Today’s Internet uses reliable and efficient end-to-end communication provided through transport protocols, such as TCP or QUIC.
The underlying end-to-end principle demands that hosts directly address each other while the network is kept simple and only forwards data without changing it. In practice, this principle is often violated by middleboxes (such as NATs or firewalls), as they, for example, rewrite or drop packets. Further, the recent emergence of In-Network Computing (INC) adds a new dimension to this issue as packet modifications are now encouraged.
In this context, the Internet Research Task Force (IRTF) Computing in the Network (COIN) Research Group stimulates research on how to use the benefits of INC while at the same time harmonizing its effects on the general Internet architecture.
One aspect of particular interest are challenges regarding the use of traditional transport protocols.
This post illustrates some of these challenges to raise awareness for potential changes that COIN can have on transport protocols.
Note that I’ve focused on INC in the sense of computations on networking hardware on the direct data path, while COIN generally also includes other concepts, such as edge computing.
INC generally refers to the idea of offloading computations from end-hosts (servers, PCs, smartphones, and so forth) onto networking devices such as switches and network interface cards.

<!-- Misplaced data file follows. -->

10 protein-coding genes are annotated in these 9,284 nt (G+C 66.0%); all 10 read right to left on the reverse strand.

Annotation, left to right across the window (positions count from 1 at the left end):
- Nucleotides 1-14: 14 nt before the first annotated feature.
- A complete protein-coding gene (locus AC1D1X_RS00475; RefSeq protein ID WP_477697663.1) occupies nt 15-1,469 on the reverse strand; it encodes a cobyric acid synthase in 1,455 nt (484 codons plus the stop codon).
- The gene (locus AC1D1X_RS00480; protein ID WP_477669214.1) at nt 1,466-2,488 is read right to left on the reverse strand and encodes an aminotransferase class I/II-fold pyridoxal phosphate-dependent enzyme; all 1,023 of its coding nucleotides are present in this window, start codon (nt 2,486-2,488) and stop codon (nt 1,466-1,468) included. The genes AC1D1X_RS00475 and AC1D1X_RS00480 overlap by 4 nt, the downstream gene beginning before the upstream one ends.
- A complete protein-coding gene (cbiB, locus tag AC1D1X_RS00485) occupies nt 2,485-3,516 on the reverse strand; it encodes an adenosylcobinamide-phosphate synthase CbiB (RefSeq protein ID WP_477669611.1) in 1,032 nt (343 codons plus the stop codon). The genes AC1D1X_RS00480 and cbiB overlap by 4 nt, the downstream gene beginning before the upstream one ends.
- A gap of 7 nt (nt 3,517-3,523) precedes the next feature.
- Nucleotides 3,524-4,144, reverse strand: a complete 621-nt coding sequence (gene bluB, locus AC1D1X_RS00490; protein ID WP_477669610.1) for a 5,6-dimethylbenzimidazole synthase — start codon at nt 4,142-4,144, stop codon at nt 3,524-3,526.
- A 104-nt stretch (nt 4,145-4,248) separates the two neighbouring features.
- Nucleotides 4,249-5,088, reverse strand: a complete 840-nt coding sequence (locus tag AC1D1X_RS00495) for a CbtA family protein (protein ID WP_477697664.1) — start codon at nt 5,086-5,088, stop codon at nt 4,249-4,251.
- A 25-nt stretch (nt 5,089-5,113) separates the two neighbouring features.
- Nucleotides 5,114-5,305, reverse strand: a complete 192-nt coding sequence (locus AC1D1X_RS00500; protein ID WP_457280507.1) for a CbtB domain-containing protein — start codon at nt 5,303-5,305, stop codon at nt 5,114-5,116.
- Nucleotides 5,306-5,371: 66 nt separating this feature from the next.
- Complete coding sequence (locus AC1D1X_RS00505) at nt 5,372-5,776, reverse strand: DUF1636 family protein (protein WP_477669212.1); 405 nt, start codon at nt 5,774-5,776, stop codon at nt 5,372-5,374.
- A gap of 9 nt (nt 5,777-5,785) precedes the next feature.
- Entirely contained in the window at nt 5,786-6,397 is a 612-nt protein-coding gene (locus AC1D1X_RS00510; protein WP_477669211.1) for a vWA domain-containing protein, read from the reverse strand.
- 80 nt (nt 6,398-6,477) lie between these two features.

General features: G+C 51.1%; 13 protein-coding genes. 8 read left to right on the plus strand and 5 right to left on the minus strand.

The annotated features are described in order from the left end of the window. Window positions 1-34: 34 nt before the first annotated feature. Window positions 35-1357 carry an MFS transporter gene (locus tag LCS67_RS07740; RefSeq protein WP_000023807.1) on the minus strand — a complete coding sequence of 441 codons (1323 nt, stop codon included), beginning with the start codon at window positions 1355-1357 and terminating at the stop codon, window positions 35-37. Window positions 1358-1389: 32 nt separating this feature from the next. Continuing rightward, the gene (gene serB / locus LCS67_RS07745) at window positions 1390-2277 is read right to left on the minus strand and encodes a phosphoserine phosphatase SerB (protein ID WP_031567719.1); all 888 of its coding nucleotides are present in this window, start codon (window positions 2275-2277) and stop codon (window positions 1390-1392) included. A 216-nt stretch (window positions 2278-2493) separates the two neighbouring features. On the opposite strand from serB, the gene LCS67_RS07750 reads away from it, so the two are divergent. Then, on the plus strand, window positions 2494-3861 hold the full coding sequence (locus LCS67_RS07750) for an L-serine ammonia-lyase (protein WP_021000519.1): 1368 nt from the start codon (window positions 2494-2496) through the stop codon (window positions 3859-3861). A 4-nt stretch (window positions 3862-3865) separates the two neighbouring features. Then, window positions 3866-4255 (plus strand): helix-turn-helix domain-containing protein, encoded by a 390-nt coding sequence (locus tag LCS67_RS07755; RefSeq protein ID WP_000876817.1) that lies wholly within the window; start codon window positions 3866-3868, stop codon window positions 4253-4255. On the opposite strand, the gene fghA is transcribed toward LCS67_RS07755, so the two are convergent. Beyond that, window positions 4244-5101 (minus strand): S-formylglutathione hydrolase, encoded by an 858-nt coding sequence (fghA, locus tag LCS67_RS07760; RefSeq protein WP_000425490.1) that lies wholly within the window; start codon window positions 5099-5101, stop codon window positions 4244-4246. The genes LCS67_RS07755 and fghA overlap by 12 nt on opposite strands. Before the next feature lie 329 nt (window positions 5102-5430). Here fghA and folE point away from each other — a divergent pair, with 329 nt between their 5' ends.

The primary motivation is to use the unused computational capacities in the network and their (ideal) position on the direct data path to, for example, naturally reduce delays in collaborative computing scenarios.
Especially powered by the recent advent of programmable networking hardware (such as SmartNICs, P4-programmable switches, or FPGAs), many research approaches demonstrate the feasibility of INC in isolated settings.
What is it good for?
Natural fits for INC are traditional networking-related tasks, such as telemetry and load balancing. They have been shown to immensely profit from computations in the network, and they mostly keep changes to the packets to a minimum.
Other research, however, proposes more intrusive functionality, for example, performing extensive computations on the payload, or aggregating the information of several packets into a single one and dropping the others.
Consider the example shown in Figure 1. Instead of going the long way to the compute server first, the intermediate switch directly performs the required calculations and forwards the result to the receiver, thus reducing latencies and reaction times.
Yet, such radical approaches significantly violate the end-to-end principle and challenge our common understanding of how transport protocols operate.
In this context, we need to distinguish between reliable transport protocols, such as TCP, and unreliable ones, such as UDP.
Co-existence with unreliable transport
As an unreliable transport, UDP transmits datagrams in a best-effort manner without ensuring their successful transmission.
It is thus well-suited for INC as packets added in or changed/dropped by the network seamlessly fit into the existing semantics where the receiving entity must make sense of the received packets.